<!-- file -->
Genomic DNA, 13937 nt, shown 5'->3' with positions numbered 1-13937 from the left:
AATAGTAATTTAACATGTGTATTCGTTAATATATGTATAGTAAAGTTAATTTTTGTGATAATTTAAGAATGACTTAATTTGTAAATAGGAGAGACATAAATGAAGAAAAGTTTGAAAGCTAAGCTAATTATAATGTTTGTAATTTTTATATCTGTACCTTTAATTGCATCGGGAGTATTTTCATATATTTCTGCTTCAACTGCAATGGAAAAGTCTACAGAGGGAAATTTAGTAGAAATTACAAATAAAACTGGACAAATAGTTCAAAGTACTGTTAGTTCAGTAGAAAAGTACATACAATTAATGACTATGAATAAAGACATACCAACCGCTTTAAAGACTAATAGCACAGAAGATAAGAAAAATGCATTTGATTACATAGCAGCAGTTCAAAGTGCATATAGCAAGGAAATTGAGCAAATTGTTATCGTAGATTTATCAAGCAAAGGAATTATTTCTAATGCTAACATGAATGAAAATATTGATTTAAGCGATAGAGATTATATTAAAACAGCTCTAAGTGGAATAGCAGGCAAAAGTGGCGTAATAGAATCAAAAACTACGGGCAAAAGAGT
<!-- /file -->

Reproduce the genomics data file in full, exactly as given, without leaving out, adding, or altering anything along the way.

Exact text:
Genomic DNA, 13937 nt, shown 5'->3' with positions numbered 1-13937 from the left:
AATAGTAATTTAACATGTGTATTCGTTAATATATGTATAGTAAAGTTAATTTTTGTGATAATTTAAGAATGACTTAATTTGTAAATAGGAGAGACATAAATGAAGAAAAGTTTGAAAGCTAAGCTAATTATAATGTTTGTAATTTTTATATCTGTACCTTTAATTGCATCGGGAGTATTTTCATATATTTCTGCTTCAACTGCAATGGAAAAGTCTACAGAGGGAAATTTAGTAGAAATTACAAATAAAACTGGACAAATAGTTCAAAGTACTGTTAGTTCAGTAGAAAAGTACATACAATTAATGACTATGAATAAAGACATACCAACCGCTTTAAAGACTAATAGCACAGAAGATAAGAAAAATGCATTTGATTACATAGCAGCAGTTCAAAGTGCATATAGCAAGGAAATTGAGCAAATTGTTATCGTAGATTTATCAAGCAAAGGAATTATTTCTAATGCTAACATGAATGAAAATATTGATTTAAGCGATAGAGATTATATTAAAACAGCTCTAAGTGGAATAGCAGGCAAAAGTGGCGTAATAGAATCAAAAACTACGGGCAAAAGAGT